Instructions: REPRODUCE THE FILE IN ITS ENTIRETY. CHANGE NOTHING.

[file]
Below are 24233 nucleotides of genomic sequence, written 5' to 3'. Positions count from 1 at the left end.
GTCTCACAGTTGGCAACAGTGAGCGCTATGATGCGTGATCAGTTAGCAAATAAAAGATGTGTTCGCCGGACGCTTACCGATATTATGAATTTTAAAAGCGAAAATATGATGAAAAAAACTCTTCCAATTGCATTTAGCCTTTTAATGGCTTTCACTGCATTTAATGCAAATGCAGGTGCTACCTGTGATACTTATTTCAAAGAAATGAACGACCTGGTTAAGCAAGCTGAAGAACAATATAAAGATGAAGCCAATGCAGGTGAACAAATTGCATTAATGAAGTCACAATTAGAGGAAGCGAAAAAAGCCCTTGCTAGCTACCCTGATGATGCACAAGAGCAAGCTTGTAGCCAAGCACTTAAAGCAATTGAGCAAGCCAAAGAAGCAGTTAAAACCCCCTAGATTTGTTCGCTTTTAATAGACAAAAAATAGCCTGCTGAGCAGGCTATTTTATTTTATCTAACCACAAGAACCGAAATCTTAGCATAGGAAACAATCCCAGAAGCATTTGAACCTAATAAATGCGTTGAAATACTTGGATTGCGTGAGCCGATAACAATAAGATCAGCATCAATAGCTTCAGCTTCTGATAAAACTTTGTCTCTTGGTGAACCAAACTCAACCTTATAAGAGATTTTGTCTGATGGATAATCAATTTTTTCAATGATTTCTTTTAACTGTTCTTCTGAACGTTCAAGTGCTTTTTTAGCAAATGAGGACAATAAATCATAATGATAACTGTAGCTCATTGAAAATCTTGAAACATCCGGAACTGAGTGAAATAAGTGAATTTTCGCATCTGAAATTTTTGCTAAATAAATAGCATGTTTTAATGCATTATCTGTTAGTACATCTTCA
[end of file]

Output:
Below are 24233 nucleotides of genomic sequence, written 5' to 3'. Positions count from 1 at the left end.
GTCTCACAGTTGGCAACAGTGAGCGCTATGATGCGTGATCAGTTAGCAAATAAAAGATGTGTTCGCCGGACGCTTACCGATATTATGAATTTTAAAAGCGAAAATATGATGAAAAAAACTCTTCCAATTGCATTTAGCCTTTTAATGGCTTTCACTGCATTTAATGCAAATGCAGGTGCTACCTGTGATACTTATTTCAAAGAAATGAACGACCTGGTTAAGCAAGCTGAAGAACAATATAAAGATGAAGCCAATGCAGGTGAACAAATTGCATTAATGAAGTCACAATTAGAGGAAGCGAAAAAAGCCCTTGCTAGCTACCCTGATGATGCACAAGAGCAAGCTTGTAGCCAAGCACTTAAAGCAATTGAGCAAGCCAAAGAAGCAGTTAAAACCCCCTAGATTTGTTCGCTTTTAATAGACAAAAAATAGCCTGCTGAGCAGGCTATTTTATTTTATCTAACCACAAGAACCGAAATCTTAGCATAGGAAACAATCCCAGAAGCATTTGAACCTAATAAATGCGTTGAAATACTTGGATTGCGTGAGCCGATAACAATAAGATCAGCATCAATAGCTTCAGCTTCTGATAAAACTTTGTCTCTTGGTGAACCAAACTCAACCTTATAAGAGATTTTGTCTGATGGATAATCAATTTTTTCAATGATTTCTTTTAACTGTTCTTCTGAACGTTCAAGTGCTTTTTTAGCAAATGAGGACAATAAATCATAATGATAACTGTAGCTCATTGAAAATCTTGAAACATCCGGAACTGAGTGAAATAAGTGAATTTTCGCATCTGAAATTTTTGCTAAATAAATAGCATGTTTTAATGCATTATCTGTTAGTACATCTTCA